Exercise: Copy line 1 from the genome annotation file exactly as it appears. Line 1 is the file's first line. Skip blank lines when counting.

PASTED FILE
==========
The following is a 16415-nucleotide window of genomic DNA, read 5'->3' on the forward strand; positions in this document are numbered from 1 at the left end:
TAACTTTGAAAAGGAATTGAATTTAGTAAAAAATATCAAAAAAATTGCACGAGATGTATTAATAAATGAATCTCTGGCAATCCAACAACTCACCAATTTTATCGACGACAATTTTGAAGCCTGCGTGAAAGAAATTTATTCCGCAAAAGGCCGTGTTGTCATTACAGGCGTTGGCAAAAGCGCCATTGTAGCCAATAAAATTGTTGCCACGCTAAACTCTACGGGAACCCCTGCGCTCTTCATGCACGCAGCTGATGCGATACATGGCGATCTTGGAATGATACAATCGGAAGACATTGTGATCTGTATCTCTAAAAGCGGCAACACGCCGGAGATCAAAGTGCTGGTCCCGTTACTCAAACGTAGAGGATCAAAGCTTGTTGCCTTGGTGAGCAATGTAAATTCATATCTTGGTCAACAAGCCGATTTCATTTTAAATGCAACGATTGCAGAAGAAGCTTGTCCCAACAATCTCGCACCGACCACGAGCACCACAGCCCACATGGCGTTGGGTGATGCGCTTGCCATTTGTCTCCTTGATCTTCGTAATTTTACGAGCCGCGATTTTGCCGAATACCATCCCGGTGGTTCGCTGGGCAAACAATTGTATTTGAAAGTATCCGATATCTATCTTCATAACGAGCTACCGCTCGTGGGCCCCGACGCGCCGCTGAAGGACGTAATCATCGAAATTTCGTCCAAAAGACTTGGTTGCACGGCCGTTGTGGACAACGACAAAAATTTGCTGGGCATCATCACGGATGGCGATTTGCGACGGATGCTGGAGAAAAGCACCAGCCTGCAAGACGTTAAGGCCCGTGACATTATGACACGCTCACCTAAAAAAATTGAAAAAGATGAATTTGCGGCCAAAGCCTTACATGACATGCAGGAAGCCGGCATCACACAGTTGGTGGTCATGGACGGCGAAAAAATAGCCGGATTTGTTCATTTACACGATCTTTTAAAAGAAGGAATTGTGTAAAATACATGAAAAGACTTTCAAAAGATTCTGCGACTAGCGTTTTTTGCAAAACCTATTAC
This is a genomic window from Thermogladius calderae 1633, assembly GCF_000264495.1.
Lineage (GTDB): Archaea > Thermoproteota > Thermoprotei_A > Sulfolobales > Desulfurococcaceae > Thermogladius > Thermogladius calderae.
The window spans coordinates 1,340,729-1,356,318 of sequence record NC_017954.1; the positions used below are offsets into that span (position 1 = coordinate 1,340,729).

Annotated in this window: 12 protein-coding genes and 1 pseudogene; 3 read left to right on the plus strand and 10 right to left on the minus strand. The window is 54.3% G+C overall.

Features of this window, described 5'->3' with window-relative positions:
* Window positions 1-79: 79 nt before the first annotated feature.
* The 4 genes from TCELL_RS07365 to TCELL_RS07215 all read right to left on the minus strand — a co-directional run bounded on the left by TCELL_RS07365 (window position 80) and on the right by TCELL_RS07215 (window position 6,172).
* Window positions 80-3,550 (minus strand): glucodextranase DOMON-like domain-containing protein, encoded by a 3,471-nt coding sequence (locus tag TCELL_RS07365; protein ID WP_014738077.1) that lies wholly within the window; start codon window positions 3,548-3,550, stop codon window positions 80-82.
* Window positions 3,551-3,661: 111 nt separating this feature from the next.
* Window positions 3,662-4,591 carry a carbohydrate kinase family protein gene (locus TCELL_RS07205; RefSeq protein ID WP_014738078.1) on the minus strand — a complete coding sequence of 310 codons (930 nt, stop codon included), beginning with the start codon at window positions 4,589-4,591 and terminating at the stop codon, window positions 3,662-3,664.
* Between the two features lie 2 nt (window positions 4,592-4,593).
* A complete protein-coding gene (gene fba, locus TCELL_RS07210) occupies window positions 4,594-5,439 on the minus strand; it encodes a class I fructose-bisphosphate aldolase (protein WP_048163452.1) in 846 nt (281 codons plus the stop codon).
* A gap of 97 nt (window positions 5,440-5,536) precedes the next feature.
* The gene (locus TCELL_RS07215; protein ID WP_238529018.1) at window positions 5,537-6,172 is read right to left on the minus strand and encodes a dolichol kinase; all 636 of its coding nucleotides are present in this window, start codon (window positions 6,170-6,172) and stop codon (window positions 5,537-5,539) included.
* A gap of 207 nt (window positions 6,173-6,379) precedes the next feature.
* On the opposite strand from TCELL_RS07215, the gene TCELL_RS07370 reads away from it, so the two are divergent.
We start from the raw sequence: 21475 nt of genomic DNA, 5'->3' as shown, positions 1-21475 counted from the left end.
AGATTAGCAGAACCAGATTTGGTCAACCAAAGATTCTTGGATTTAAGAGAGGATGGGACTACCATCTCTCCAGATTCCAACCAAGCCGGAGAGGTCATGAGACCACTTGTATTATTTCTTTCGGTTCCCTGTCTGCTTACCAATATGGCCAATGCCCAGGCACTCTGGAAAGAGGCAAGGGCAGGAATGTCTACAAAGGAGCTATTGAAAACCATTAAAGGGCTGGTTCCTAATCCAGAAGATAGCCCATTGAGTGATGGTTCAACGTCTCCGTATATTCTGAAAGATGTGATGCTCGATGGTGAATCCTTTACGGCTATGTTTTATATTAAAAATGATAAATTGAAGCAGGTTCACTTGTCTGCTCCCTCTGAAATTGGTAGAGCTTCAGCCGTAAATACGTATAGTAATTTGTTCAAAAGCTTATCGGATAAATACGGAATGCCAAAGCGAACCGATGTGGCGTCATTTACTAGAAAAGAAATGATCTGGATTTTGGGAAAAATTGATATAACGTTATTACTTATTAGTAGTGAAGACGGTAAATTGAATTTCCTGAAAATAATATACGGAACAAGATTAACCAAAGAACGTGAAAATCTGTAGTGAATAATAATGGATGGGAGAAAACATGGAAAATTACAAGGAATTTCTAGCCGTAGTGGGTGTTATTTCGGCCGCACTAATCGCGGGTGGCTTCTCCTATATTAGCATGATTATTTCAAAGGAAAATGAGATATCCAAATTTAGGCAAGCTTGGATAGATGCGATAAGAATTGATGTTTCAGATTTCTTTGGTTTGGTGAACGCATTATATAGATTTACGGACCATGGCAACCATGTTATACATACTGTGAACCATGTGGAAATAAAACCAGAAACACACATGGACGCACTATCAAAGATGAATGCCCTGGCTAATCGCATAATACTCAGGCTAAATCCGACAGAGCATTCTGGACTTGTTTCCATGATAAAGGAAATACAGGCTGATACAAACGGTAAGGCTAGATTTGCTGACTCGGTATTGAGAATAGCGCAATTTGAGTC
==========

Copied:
The following is a 16415-nucleotide window of genomic DNA, read 5'->3' on the forward strand; positions in this document are numbered from 1 at the left end: